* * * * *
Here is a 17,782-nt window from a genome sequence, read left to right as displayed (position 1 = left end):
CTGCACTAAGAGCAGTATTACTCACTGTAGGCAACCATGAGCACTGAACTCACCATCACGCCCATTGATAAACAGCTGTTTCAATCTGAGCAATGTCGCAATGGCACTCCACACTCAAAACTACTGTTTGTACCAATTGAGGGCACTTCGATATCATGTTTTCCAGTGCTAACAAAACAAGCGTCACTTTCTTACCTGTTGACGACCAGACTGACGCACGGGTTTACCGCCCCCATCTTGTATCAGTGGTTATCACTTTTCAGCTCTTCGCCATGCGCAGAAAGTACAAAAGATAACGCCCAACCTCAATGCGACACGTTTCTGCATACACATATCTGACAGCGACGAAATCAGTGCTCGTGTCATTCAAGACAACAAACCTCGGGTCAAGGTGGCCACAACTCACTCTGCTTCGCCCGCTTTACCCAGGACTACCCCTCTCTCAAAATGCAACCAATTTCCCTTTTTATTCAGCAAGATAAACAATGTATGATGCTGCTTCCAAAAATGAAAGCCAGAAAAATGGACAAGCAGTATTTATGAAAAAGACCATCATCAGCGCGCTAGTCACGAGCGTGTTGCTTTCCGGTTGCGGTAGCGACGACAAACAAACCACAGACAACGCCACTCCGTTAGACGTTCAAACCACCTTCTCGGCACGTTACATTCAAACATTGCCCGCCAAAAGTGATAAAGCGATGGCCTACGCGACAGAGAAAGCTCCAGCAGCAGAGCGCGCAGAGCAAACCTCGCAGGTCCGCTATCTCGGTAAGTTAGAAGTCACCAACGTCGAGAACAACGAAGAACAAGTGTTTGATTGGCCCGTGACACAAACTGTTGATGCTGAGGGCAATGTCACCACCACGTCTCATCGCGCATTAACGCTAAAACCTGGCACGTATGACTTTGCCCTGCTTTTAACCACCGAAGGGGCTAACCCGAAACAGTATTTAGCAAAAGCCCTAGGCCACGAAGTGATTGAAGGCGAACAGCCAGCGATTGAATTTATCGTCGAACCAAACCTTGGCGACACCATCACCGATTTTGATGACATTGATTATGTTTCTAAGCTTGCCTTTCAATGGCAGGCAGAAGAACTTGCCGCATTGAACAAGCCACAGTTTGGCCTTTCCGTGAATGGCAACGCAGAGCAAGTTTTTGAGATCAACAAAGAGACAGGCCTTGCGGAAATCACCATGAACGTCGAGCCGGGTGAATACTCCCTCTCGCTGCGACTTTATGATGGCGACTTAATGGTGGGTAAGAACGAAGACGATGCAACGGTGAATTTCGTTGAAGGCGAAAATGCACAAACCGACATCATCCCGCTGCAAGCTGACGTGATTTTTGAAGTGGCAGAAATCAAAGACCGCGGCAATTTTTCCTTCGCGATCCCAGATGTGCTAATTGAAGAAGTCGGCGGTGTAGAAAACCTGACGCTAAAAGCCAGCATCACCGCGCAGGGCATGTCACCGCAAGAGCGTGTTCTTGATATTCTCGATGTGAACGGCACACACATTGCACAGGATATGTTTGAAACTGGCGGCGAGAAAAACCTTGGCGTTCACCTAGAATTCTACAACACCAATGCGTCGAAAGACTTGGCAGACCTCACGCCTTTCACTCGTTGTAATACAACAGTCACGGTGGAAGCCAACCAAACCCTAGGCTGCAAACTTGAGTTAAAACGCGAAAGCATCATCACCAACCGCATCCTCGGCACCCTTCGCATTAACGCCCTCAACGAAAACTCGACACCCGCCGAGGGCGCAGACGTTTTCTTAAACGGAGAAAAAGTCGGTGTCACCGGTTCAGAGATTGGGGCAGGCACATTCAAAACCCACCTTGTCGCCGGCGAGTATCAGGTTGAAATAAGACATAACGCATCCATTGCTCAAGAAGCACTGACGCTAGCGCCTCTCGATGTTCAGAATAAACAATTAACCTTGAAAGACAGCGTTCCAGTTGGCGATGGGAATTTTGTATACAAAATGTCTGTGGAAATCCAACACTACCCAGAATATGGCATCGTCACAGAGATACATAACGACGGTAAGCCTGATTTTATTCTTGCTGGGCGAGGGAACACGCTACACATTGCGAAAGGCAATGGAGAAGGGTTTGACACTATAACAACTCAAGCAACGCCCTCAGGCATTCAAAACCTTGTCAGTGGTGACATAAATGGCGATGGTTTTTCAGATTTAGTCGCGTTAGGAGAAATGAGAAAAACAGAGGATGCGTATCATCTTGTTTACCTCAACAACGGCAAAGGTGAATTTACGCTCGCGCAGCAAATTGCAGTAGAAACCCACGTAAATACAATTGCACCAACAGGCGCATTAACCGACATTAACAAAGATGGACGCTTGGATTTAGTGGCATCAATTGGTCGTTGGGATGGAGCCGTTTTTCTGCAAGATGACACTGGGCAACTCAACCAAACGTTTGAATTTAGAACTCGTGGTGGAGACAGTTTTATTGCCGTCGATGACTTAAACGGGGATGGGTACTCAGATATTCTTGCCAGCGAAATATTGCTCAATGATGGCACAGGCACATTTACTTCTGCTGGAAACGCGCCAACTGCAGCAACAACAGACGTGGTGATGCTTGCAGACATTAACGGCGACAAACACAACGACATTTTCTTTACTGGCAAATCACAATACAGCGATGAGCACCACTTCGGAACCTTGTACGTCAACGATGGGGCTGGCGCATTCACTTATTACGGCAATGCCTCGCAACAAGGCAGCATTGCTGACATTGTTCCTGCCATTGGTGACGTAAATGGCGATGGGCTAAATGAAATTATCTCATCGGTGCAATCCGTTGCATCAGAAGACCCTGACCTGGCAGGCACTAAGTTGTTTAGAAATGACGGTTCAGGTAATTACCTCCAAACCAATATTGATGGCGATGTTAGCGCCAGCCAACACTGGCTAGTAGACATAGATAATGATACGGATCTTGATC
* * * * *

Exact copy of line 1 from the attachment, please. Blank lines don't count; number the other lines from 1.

Here is a 17,782-nt window from a genome sequence, read left to right as displayed (position 1 = left end):